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Net Migration Falls Since 2017 as ‘Trump Effect’ Outweighs Booming Economy

'Many commentators argue that immigration raises and falls with the economy largely outside the control of governmental policy. The new numbers demonstrate otherwise...'

The Center for Immigration Studies studied data from the 2019 American Community Survey and found that net migration to the United States has fallen since 2017.

CIS called this data the “Trump Effect,” since it bucks the traditional understanding that immigration must rise as America’s economy grows and must fall as the economy recedes.

“Many commentators argue that immigration raises and falls with the economy largely outside the control of governmental policy,” CIS Director of Research Steven Camarota said.

“The new numbers demonstrate otherwise. The economy was strong 2017 to 2019, yet policy changes seem to have significantly slowed the pace of immigration.”

Since President Donald Trump’s term began in 2017, the immigrant population grew by about 200,000 people per year, far smaller than the average of 650,000 immigrants per year from 2010 to 2017.

Camarota and co-author Karen Zeigler, a demographer at CIS, said Trump’s immigration policies fostered this reduction in net migration, not an economic downturn.

The data at hand do not account for the effects of the lockdown-induced recession, since the numbers don’t extend into 2020.

The Census Bureau’s Current Population Survey, which relies on smaller and thus less reliable data sets than the American Community Survey, reveals a continued decline in net migration through August 2020.

Even as net migration falls, there are more naturalized citizens every year, indicating that the reduction is the result of non-citizens and illegal aliens leaving the country.

The data does not show whether there has been a greater tendency for non-citizens and illegal aliens to leave the country or for them not to come in the first place.

Camarota and Zeigler write about a number of Trump’s policies that contributed to the reduction in immigrants living in the United States.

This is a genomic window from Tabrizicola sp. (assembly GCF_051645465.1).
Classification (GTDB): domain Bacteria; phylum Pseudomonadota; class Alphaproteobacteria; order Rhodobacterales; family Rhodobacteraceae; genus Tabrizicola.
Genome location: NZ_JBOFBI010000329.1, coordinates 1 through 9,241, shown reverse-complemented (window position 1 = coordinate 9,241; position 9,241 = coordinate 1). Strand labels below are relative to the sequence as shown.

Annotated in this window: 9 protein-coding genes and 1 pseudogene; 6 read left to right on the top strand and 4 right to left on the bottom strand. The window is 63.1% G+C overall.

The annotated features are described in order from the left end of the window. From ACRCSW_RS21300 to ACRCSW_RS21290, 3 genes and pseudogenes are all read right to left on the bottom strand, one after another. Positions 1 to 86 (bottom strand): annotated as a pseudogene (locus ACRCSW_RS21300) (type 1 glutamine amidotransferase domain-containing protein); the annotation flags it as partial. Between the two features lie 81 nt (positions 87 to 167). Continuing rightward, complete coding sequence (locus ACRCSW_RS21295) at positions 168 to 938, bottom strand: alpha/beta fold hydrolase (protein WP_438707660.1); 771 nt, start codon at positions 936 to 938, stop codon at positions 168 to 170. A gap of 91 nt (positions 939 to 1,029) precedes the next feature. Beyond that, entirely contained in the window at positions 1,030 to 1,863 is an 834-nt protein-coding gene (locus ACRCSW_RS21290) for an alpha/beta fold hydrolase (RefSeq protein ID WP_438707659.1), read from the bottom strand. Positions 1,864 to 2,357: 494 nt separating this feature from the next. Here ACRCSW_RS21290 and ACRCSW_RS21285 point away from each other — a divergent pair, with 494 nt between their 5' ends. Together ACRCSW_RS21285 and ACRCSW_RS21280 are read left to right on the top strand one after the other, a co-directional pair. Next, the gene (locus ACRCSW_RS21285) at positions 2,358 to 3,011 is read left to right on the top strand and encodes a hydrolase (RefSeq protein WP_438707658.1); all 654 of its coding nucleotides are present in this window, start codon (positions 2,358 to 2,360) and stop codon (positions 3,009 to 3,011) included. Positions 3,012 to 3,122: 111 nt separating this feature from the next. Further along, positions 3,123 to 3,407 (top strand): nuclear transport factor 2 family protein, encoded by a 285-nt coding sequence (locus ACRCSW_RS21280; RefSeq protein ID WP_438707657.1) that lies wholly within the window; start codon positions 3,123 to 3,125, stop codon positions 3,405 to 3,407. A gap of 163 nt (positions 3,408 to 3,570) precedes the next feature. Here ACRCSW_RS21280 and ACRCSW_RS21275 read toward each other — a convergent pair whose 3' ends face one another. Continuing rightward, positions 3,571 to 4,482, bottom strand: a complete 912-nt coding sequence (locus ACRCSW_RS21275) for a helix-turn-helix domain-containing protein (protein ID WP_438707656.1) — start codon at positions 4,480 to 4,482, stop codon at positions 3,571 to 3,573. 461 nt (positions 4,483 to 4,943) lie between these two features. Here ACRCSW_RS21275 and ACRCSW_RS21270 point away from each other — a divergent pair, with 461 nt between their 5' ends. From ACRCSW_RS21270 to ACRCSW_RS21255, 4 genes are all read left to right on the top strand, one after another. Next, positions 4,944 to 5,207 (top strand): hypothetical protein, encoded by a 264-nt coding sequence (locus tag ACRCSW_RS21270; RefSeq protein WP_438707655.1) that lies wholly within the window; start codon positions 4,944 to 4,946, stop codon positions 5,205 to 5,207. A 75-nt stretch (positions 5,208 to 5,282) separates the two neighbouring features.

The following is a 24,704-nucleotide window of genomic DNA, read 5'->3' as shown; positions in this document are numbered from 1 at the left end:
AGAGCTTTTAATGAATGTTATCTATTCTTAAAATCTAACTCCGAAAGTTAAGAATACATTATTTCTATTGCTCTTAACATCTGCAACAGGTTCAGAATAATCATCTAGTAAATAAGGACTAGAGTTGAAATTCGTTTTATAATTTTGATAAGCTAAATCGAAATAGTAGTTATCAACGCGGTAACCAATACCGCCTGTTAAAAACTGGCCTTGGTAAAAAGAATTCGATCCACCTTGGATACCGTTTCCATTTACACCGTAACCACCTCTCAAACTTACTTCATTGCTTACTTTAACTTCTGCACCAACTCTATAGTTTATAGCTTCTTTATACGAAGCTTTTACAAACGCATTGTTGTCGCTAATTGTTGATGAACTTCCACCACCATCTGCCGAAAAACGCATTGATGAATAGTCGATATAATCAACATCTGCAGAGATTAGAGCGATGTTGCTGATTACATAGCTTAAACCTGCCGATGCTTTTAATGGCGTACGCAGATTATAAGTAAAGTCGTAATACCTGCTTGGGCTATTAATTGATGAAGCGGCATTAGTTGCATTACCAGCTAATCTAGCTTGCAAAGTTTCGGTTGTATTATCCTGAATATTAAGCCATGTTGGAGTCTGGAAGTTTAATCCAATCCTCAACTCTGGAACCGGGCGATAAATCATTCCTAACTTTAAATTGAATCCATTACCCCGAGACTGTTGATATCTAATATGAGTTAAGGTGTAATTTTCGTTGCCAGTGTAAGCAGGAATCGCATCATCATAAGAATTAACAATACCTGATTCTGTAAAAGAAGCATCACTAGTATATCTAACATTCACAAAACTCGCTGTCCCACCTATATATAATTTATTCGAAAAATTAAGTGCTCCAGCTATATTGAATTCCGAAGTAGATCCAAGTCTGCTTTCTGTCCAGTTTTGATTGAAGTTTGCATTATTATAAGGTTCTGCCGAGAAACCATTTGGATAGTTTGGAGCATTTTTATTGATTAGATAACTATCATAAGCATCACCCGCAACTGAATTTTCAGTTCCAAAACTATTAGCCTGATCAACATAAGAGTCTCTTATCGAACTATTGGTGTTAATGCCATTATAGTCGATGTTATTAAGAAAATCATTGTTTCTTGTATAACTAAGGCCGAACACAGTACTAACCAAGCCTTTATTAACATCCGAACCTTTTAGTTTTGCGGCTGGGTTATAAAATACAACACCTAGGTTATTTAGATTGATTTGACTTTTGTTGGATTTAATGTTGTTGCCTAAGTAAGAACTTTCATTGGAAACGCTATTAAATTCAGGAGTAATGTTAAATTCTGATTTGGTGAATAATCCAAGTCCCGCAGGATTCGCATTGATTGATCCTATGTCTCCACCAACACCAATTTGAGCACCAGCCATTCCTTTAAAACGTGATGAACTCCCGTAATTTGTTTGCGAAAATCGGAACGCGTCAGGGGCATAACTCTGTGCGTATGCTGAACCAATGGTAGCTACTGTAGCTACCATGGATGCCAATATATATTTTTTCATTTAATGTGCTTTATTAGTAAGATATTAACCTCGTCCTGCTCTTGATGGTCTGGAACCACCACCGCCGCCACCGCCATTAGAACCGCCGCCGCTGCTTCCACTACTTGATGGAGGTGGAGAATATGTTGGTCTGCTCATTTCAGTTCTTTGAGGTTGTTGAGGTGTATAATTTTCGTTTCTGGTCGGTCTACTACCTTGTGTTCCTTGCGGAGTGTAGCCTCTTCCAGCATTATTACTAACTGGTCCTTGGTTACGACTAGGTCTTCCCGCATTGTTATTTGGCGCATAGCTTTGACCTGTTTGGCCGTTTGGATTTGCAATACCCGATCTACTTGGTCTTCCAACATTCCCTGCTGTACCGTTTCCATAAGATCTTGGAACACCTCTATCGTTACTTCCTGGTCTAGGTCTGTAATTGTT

Trump eliminated the welfare state’s pull for more poor migrants by requiring them to demonstrate that they will be self-sufficient upon arrival.

His administration shrank the number of refugee visas and made agreements with nations south of the border to accept more refugees.

He bolstered workplace immigration enforcement to ensure that illegal aliens do not replace American citizens.

Trump has fought against temporary protected status and Deferred Action for Childhood Arrivals, which incentivize non-citizens to enter or remain in the country illegally.

Despite Trump’s efforts to slow migration, the immigrant population reached 44.9 million in July 2019. This means that 13.7 percent of America’s population immigrated from a foreign nation, the largest share of the population in 109 years.

If the 17.1 million children of immigrants are included, then there are 62 million members of immigrant families, or about one out of every five people.

There has been a 780,000 person decline in Mexican-born people living in the country since 2010, but a 2.1 million person increase in Central American-born people.

Florida, Texas, California, Washington, New Jersey, and Massachusetts attract the most immigrants per year.

The two southern states saw more than 800,000 new immigrants since 2010, while California gained 414,000 and Washington, New Jersey, and Massachusetts gained more than 200,000 each.

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